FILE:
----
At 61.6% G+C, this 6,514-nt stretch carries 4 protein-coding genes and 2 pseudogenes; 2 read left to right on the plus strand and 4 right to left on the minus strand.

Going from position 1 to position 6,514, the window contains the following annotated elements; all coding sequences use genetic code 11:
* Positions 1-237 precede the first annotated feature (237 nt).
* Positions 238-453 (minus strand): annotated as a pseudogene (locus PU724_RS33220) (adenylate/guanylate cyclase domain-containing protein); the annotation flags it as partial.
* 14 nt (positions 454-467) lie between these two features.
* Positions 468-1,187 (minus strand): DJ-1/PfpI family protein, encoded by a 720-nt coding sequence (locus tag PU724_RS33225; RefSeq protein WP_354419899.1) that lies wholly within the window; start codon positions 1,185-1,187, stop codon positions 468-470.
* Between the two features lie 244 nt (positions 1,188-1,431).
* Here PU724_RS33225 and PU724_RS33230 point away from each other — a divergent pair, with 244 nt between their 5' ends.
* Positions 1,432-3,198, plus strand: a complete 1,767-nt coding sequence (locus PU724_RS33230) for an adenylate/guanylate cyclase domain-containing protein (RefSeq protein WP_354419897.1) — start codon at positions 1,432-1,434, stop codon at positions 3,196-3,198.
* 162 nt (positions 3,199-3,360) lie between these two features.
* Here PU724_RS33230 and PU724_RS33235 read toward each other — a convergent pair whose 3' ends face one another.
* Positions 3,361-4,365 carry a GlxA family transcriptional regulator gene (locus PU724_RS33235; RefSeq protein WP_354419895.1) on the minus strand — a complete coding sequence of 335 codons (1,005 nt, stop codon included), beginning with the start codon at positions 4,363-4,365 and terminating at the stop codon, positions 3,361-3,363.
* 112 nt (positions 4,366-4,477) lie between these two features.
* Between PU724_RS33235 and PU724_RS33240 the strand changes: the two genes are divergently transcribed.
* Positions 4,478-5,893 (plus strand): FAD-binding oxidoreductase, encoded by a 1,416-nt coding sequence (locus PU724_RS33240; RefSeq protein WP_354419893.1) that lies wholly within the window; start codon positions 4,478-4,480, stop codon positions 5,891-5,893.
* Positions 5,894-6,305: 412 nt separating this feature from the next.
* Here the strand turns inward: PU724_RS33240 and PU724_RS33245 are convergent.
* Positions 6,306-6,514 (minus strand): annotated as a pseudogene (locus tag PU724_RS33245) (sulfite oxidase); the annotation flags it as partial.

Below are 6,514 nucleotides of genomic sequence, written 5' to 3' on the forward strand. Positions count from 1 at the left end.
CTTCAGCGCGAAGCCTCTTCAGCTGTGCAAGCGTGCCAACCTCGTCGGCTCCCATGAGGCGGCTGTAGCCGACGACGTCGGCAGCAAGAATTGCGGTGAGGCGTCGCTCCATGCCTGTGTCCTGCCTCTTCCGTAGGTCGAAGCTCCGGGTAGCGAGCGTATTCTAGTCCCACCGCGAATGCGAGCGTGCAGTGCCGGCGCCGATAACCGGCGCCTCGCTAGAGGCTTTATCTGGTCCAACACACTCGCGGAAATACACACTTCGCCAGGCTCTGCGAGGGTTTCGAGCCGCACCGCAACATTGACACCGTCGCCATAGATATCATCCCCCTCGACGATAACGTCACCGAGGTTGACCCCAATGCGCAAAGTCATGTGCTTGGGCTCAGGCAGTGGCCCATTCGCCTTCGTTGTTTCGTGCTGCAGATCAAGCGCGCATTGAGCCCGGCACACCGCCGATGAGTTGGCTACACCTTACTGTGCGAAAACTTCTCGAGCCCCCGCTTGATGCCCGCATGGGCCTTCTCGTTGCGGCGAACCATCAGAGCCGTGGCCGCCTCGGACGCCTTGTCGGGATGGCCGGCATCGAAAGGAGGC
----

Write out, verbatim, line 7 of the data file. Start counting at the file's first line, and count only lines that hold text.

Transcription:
* Between the two features lie 244 nt (positions 1,188-1,431).